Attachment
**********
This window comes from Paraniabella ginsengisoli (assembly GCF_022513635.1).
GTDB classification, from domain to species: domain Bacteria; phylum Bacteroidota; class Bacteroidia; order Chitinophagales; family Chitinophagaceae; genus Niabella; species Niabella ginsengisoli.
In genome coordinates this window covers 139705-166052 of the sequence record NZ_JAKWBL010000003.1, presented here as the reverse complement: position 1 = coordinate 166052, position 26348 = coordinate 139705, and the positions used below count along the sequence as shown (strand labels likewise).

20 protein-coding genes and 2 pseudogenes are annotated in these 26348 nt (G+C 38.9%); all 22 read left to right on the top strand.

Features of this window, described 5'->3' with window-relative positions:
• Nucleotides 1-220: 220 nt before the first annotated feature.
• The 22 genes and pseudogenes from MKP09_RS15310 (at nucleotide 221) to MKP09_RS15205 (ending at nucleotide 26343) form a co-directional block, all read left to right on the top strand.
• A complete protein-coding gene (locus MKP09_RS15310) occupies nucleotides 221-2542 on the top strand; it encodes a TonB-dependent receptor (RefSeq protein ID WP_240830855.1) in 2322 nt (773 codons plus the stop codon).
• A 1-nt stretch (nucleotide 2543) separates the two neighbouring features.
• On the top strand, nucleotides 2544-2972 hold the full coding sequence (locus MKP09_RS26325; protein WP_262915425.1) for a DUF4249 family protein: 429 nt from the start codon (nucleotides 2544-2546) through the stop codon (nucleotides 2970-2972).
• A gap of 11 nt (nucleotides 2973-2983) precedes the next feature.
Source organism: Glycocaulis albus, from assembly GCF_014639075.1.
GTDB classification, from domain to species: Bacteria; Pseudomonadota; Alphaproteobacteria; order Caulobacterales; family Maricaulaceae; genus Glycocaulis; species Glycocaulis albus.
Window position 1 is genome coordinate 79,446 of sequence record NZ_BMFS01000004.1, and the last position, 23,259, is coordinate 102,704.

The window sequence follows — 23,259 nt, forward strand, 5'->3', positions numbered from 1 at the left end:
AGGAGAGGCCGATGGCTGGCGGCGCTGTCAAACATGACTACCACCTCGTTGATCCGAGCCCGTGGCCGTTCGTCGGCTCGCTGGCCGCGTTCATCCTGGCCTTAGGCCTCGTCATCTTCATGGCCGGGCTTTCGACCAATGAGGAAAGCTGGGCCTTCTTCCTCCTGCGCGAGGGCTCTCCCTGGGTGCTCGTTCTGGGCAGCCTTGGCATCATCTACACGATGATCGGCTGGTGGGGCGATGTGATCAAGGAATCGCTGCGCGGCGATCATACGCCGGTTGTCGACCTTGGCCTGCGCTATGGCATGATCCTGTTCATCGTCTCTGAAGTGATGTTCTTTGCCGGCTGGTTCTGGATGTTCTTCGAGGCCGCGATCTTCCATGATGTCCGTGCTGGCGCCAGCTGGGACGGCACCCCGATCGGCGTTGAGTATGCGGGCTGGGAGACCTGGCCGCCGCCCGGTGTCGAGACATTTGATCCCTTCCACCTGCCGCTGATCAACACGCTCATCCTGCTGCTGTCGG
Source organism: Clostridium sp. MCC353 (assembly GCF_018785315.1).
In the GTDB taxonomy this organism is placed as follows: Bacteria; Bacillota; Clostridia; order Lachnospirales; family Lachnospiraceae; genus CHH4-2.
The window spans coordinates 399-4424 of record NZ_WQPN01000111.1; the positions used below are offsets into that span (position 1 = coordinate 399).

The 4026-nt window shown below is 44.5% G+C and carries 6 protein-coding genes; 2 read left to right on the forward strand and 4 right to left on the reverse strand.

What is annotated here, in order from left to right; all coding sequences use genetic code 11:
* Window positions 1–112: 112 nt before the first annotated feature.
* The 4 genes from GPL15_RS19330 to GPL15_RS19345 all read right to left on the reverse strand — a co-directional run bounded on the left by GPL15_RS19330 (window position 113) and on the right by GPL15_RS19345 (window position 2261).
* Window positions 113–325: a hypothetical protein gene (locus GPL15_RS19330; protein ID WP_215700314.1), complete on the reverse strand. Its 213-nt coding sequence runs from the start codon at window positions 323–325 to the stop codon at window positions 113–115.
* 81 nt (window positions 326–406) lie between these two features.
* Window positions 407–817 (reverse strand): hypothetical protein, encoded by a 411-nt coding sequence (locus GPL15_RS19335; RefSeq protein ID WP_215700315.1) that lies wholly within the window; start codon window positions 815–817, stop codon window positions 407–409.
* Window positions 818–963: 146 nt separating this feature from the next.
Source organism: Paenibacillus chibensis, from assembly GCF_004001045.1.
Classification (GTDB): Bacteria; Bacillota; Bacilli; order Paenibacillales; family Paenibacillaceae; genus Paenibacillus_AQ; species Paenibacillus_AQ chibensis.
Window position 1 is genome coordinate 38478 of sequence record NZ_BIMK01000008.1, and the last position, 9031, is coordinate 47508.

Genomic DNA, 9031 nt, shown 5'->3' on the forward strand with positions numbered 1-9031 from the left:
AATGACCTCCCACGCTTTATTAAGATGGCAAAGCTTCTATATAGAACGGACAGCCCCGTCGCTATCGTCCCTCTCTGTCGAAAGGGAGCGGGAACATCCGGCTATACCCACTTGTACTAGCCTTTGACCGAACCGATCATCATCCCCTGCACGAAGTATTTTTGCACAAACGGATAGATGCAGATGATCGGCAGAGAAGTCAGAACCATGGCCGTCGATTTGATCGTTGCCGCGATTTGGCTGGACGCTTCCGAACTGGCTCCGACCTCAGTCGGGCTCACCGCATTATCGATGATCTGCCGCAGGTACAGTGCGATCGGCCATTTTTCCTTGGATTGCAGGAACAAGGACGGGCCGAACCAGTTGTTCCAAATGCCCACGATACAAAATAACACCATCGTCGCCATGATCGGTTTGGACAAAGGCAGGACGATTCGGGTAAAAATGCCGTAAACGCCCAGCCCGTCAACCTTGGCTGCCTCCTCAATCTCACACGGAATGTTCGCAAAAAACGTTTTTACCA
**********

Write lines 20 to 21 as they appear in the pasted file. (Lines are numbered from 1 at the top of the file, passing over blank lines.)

The 4026-nt window shown below is 44.5% G+C and carries 6 protein-coding genes; 2 read left to right on the forward strand and 4 right to left on the reverse strand.

What is annotated here, in order from left to right; all coding sequences use genetic code 11: